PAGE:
NOTE  choanocytes are absent in hexactinellid sponges. Rather, “collar bodies” function in pumping. Collar bodies have a collar and flagellum, but a nucleus is absent and many collar bodies are interconnected by “stolons”. There is a suggestion from earlier studies that the collar bodies of R. dawsoni may be involved in capture of small colloidal particles (0.05µm). Mackie & Singla 1983 Phil Trans Roy Soc Lond Ser B 301: 365

Boot sponge Rhabdocalyptus dawsoni 0.3X

Research Study5

Scientists in Barkley Sound, British Columbia have employed an underwater remotely operated vehicle to sample inhalent and exhalent water simultaneously from two species of deep-inhabiting (120-160m) hexactinellid sponges Aphrocallistes vastus and Rhabdocalyptus dawsoni to determine aspects of feeding and metabolism.  Both species are primarily bacteriovores, removing on average 80% of bacteria from their inhalent streams. Values on the graph below the dotted line indicate feeding.  Both species respond linearly to elevated bacterial concentrations over the full range encountered in situYahel et al. 2007 Limnol Oceanogr 52 (1): 428.

NOTE  an earlier study on feeding in these species in Saanich Inlet, British Columbia employing SCUBA divers for in situ sampling of surrounding and exhalent water leads to the conclusion that hexactinellids feed principally on colloidal organic matter, with little reliance photograph showing in situ feeding measurements being taken of a deep-water spongeon bacteria.  The author notes a high variance in the data, however, perhaps owing to contamination of samples by stirred-up sediments and to the feeding activities of many plants and invertebrates inhabiting the thick sediment on the surface of Rhabdocalyptus dawsoni, and advises that the results be treated with caution.  Reiswig 1985 p. 504 In, New perspectives in sponge biology (Rützler, ed.) Smithsonian Inst Press, Washington.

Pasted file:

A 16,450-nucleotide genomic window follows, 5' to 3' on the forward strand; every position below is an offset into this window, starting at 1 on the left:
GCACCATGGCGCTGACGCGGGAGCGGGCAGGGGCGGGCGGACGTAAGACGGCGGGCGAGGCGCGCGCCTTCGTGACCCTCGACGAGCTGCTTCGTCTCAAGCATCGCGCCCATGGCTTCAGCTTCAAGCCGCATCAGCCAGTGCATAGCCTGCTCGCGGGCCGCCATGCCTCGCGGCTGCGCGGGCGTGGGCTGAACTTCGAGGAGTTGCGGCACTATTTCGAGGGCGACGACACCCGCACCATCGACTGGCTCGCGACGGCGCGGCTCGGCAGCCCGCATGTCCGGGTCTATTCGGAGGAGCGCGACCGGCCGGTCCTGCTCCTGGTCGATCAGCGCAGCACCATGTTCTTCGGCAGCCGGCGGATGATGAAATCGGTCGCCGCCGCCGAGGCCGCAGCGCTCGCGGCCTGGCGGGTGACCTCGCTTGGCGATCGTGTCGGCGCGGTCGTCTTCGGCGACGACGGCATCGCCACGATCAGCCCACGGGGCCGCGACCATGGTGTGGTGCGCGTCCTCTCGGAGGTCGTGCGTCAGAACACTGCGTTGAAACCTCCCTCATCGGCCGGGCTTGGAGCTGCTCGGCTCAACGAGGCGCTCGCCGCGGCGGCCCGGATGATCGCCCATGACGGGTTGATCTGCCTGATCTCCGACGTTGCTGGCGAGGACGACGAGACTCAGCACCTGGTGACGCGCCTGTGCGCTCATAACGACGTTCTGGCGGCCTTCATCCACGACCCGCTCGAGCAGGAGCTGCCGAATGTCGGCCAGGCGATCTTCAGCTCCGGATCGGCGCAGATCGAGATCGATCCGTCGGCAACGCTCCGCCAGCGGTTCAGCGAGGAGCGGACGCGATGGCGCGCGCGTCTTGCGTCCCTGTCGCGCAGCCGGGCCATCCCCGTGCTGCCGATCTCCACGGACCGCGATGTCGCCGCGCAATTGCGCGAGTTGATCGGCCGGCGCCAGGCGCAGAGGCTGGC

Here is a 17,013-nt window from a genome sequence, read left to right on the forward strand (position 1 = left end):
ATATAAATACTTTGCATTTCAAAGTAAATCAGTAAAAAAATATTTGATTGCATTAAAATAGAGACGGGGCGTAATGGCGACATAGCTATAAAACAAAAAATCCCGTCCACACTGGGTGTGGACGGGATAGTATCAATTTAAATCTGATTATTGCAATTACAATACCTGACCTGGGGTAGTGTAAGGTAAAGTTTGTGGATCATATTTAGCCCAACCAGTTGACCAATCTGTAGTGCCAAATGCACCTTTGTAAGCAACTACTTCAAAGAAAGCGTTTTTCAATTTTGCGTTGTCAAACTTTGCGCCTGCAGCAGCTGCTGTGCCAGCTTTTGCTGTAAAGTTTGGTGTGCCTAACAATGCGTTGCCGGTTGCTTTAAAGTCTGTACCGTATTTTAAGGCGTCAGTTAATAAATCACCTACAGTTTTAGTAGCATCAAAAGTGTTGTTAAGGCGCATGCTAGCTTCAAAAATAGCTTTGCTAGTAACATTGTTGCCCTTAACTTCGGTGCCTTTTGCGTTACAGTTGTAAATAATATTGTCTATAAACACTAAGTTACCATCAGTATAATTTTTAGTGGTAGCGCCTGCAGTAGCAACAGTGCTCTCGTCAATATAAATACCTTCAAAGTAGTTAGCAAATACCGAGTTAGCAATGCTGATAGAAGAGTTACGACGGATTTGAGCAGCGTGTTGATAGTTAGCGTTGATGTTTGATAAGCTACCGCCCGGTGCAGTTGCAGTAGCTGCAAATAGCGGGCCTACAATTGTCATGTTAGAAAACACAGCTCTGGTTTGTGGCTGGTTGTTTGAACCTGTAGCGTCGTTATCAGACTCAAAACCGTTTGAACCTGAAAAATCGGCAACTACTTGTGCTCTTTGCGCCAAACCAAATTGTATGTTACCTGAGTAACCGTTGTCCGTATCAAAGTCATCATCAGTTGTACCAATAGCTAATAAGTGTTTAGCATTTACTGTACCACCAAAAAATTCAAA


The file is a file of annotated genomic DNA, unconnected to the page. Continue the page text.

In situ feeding measurements being taken of the sponge A. vastus at a depth of 160m. One probe is sampling exhalent water from within the main
osculum, while another is squirting a dye solution.
The depth of the photo is 1m; hence, the 2 scale bars

graph showing bacterial retention by sponges Aphrocallistes vastus and Rhabdocalyptus dawsoni

Research Study 6

About the same extent of protists are also removed, but their absolute mass is consderably less than the bacteria. Silica uptake is below detection levels (0.3µmol . l-1),  supporting previous notions of low growth rates in hexactinellid sponges.  Interestingly, while detritus accounts for a large portion (about 60%) of particulate organic carbon at the site, its contribution to feeding of these glass sponges is minimal.  The study is unique in that it provides the first data on feeding and metabolism of glass sponges in their natural habitat. Yahel et al. 2007 Limnol Oceanogr 52: 428.

NOTE  the siliceous skeleton comprises about 80% of the dry mass of A. vastus, with living tissue forming only a thin veneer on its surface


The 2 species occupy different positions on the rock wall, with Rhabdocalyptus
hanging parallel to it and Aphrocallistes vastus projecting up to 1m from it. 
The positions carry different risks of sedimentation and dislodgment, but appear to
allow partitioning of food resources. Intake of suspended inorganic matter is considerable,
but seems to pass through the sponges and be eliminated in the exhalent flows.

Percentage change in bacteria and protist amounts during
a single passage of water through the 2 hexactinellids


Research Study 7

photograph of 3 collar bodies of an hexactinellid sponge courtesy Yahel et al. 2006 Aquat Microb Ecol 45: 181.
View of 3 collar bodies with flagella and microvilli collars (these are directed up and to the L). Elements of the trabecular syncytium are the chunky bits on the lower R and the parts visible behind the microvilli towards the upper L. The trabecular syncytial tissue actually lines (and forms) the water canals. An inhalent canal opens on the upper R and water moves in the direction of the blue arrows through the channel and up and through the microvilli collars. A 1um latex bead (green) is being moved along in the water flow